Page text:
Publish date: 07 February 2022

Secretary of State Rt. Hon. Sajid Javid MP with Chief Executive David Probert, in the atrium area of the Grafton Way Building.

The Secretary of State for Health and Social Care Sajid Javid came to University College Hospital Grafton Way Building on Friday 4 February 2022.

He met staff working in our national proton beam therapy (PBT) centre on the lower floors of the building and heard them explain how this new service will make a difference to people with cancers which are hard to treat.

He also heard about the haematology inpatient service on the upper floors which opened last month and is one of the largest centres in Europe.

UCLH chief executive David Probert said he was proud to be able to show the secretary of state the remarkable achievements of UCLH staff in ensuring that the building opened despite the pandemic

“It was a privilege to show the Secretary of State our new PBT centre at UCLH. This is one of several cancer services at UCLH, where we treat patients from across England as well as our local population.

“We work with several research partners, including UCL, and we are delighted to be able to provide our patients with the very latest treatments including the opportunity to join clinical trials to develop new ways of managing their cancer.”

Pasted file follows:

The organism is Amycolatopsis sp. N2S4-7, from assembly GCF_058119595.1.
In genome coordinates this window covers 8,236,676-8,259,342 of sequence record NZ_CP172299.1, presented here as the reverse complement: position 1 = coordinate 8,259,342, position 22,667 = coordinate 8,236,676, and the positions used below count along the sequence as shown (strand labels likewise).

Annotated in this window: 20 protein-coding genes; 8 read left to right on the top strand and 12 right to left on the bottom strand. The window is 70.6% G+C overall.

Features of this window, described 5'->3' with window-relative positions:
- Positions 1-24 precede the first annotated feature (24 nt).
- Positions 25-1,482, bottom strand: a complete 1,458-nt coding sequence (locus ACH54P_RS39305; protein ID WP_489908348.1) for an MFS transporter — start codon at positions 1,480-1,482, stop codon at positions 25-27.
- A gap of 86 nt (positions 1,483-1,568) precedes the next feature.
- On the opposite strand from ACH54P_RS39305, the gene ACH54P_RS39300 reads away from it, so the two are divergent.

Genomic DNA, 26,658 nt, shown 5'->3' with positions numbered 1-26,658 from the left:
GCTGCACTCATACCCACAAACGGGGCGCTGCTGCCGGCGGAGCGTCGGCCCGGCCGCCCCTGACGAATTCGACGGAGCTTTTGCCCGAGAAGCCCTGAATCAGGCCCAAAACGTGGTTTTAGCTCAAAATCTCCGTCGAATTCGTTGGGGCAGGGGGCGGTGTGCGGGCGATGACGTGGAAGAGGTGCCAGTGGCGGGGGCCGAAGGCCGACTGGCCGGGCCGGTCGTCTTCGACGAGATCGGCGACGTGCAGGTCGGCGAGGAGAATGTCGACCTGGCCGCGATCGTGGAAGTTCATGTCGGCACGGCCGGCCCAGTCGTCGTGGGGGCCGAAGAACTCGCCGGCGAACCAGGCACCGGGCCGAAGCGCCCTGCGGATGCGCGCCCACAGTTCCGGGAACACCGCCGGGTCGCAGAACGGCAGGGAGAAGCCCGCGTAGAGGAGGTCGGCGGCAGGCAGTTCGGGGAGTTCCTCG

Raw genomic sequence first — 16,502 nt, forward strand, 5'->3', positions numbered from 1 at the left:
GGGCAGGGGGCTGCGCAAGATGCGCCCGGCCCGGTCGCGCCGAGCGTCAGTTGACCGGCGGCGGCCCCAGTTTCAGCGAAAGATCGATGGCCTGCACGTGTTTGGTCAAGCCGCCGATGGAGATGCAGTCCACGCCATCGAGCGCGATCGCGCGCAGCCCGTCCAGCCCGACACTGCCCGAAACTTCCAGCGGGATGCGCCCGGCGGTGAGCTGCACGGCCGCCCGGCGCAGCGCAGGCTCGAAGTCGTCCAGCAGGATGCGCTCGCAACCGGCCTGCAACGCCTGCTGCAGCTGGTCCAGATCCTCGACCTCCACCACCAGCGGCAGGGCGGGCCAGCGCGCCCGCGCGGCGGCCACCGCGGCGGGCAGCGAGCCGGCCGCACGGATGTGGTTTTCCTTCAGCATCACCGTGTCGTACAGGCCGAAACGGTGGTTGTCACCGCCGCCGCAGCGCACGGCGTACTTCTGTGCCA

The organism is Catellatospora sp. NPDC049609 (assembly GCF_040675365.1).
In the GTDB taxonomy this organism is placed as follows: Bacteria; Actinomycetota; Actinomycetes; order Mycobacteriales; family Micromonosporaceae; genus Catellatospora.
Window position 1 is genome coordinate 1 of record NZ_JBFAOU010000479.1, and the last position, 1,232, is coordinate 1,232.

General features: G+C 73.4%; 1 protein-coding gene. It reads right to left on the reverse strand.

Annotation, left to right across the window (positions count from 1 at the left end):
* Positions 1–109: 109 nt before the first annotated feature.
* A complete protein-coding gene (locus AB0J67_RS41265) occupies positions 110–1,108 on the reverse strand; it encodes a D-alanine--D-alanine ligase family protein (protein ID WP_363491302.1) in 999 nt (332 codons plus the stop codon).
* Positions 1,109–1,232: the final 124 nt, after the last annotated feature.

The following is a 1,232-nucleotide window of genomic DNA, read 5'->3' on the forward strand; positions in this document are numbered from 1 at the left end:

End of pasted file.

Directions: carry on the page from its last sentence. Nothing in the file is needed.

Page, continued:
PBT is a type of radiotherapy which can target tumours with millimetre accuracy, limiting the impact on the surrounding healthy tissue. Patients treated with PBT range from very young children to adults who have cancers in areas which are difficult to treat. These may be tumours in the brain, on the spine, or near the reproductive organs, where it is particularly important to protect the surrounding tissue.

Around a third of patients will be children and teenagers. The treatment course takes around six weeks, with people staying in nearby accommodation and visiting the centre as outpatients each day. 

PBT has been funded on the NHS since 2008, but patients were sent abroad for treatment. It was only when the Christie’s £125 million centre opened in late 2018 that patients could be treated in the UK. The centre in the Grafton Way Building opened in 2021 and between them, the two centres will treat up to 1,300 patients every year.

You can read more about UCLH’s cancer services on our website.